Bridge to Global Literature

Let’s all remember that more and more poetry gets lost without earnest attempts at translation.Read poetry here to get a glimpse of the rhythms and resonances of languages you don’t know.

Poems by Carl Boon

Sep 18, 2021 | Poetry | 0 comments

Among Lemon Trees

Lemon trees studded the land,
and the woman, though pregnant,
moved swiftly among them.
Some had fallen in the previous night’s wind
and some remained, oddly green
for October, on the uppermost branches.
Now and then she shifted her hand
from hip to belly just to make sure—
the last had been lost
on a melancholy Sunday afternoon,
the last they’d told themselves
would be the last, but this
would be different. The air,
with its pungent sense of ripening
everywhere, assured her this would be
different. There’d be no blood this time,
no reckoning, no songs on the radio
to make her cry. Beyond the lemons,
the grapes, and then the spindly limbs
of the cherry trees outstretched,
but there was not a place to go—
months ago the birds had labored
and the village children stole
what they could not. Soon, November
would arrive, and the sea would rise
with that month’s cool and unforgiving rain.


Ayse Has A Secret

Ayşe has a secret.
Ayşe, overseer of the lonesome road
leading out of Bornova, has a secret,

a thing her father said
when she was four. He claimed and
she believed the Aegean Sea
edged the universe,

and if she stepped in she’d fall
across all of blue-black space and would still
be falling now. It was

an adult dare, a thing we say
to make our children stare in wonder;
we admire the gleam in their eyes
and adore them more

because they fear
what we cannot. So that July
she stayed ashore and gathered shells

and watched her mother descend
the steps with a plate of fruit. The water,
abhorrent, unholy—meant death
and worse than it, the neverending,

the calls of them way down below
who’d watch her fade: first a girl
and then kite-small

and then a speck ascending, ascending.
I tell Ayşe that would be a brilliant way
to go, but even now she turns away.
Turning, disappearing nonetheless.


Seven Lessons For My Students In Creative Writing 101


Eat carrots and beans and be reminded
of the million ditches in Nebraska,
and that axles bend sometimes. Being safe
and being home: these are the things
that matter. And that there may be soup
and a blonde lover who despises poems.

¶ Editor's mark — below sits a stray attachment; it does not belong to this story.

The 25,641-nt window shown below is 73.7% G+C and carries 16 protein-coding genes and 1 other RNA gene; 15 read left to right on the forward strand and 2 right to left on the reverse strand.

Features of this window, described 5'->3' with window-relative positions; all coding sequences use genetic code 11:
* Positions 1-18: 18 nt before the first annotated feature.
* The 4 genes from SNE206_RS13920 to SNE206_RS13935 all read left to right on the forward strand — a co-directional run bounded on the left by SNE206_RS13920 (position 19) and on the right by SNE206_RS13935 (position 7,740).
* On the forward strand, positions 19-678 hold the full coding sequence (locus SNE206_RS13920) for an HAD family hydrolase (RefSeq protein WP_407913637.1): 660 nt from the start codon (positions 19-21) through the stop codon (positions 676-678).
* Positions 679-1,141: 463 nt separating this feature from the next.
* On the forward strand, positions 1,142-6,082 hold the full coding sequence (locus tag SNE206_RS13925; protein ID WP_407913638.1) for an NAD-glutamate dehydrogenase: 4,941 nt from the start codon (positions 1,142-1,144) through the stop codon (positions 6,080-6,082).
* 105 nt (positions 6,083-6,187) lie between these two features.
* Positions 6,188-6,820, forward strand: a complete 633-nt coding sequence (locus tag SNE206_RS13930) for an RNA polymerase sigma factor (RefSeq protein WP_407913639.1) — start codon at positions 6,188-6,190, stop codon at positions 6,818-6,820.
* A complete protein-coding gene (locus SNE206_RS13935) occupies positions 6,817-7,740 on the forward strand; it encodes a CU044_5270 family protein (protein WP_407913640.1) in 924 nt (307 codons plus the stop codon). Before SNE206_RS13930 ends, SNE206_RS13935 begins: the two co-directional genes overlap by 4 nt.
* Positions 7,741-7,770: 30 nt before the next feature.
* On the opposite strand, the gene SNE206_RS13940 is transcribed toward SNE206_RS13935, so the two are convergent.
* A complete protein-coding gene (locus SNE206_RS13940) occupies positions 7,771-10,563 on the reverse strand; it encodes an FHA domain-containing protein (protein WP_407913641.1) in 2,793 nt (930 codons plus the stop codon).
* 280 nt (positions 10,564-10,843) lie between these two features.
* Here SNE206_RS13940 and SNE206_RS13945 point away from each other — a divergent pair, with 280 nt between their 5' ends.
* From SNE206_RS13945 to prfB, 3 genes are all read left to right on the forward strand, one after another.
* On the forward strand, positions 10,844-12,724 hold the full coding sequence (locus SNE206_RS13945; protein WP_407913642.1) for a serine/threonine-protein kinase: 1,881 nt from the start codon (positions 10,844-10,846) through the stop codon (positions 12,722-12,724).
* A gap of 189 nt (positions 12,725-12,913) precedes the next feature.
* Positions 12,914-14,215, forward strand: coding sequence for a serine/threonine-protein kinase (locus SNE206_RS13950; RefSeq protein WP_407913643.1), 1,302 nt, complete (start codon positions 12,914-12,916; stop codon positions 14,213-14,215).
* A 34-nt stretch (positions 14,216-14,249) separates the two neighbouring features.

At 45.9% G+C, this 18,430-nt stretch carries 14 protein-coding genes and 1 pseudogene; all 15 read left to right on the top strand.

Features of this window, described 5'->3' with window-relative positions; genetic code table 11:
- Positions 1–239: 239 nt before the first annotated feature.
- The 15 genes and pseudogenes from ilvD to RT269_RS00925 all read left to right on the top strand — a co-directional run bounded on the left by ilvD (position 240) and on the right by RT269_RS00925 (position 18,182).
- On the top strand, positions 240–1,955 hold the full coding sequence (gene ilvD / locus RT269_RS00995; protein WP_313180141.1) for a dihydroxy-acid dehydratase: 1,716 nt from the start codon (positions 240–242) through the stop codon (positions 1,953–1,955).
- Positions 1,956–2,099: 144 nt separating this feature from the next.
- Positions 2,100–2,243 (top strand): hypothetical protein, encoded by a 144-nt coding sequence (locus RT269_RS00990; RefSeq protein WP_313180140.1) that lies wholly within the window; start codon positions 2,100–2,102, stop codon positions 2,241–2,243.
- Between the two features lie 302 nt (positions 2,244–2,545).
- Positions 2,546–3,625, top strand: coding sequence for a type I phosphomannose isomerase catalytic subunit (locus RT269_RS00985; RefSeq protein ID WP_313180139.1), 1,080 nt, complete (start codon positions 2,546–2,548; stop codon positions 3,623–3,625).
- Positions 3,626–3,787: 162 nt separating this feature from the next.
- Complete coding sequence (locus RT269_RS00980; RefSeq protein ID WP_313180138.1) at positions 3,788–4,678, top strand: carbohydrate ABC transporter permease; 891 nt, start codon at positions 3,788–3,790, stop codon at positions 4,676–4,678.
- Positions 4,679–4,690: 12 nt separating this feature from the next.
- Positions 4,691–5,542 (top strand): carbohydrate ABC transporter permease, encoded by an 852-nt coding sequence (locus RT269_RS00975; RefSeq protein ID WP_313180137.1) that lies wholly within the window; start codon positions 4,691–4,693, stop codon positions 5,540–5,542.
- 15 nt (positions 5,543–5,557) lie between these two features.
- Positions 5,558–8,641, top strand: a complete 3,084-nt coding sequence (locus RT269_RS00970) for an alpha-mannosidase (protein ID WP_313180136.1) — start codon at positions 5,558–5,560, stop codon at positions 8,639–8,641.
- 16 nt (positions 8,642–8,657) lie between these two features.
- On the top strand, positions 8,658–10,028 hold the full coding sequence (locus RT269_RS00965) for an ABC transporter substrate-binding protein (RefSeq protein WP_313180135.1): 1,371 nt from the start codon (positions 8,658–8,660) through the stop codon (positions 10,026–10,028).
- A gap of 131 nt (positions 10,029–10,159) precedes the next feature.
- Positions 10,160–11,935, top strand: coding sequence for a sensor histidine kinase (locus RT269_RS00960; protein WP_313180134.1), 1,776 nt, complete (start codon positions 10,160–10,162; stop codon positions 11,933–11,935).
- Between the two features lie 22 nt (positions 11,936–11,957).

Read everything of Arthur Conan Doyle.
Watch Rathbone in the old black-’n’ whites
and note his gestures and especially his hair.
Tell me why he plays the violin. Think often
of violins and very sad men, and more
of Watson’s simple genius. It will be OK.


Sometimes the truth’s ridiculous; sometimes
it gnaws the gut like a patient Dalmation
gnaws a bone. By December you will know
the difference. By November when
the world’s aflame it will not matter.
Truth is always disguised as truth.


In diners, eat what the waitress suggests.
In love or out of it, iron your clothes
and save brutality for yourself. Brutality’s
an instinct of the damned, and the hungry
man who lives on 4th Street’s perfected it.
Avoid parties and people who don’t laugh.


Sleep with one leg under the blanket
and the other askance. Drink much water
and protect the bees; when all seems lost
you’ll have them as companions. Never date
a woman called Leyla or a man who says
he cannot stay away. Read Ghanian history.


Never write of war or truck-drivers.
Never think that what you’ve done I haven’t.
Never cheat at cards and never call the sky
black. And never steal peaches
from Mrs. Pritchard’s tree. She’ll call
the cops and you don’t want that.


Most of all, attend your mother, ill or well.
She’ll believe in you when the world
does not. She’ll take your stories
as her own and fry you fish and potatoes.
These will sustain you January evenings
when you fail. Take your failures quietly.


Carl Boon is the author of the full-length collection Places & Names: Poems (The Nasiona Press, 2019). His writing has appeared in many journals and magazines, including Prairie Schooner, Posit, and The Maine Review. He received his Ph.D. in Twentieth-Century American Literature from Ohio University in 2007, and currently lives in Izmir, Turkey, where he teaches courses in American culture and literature at Dokuz Eylül University.


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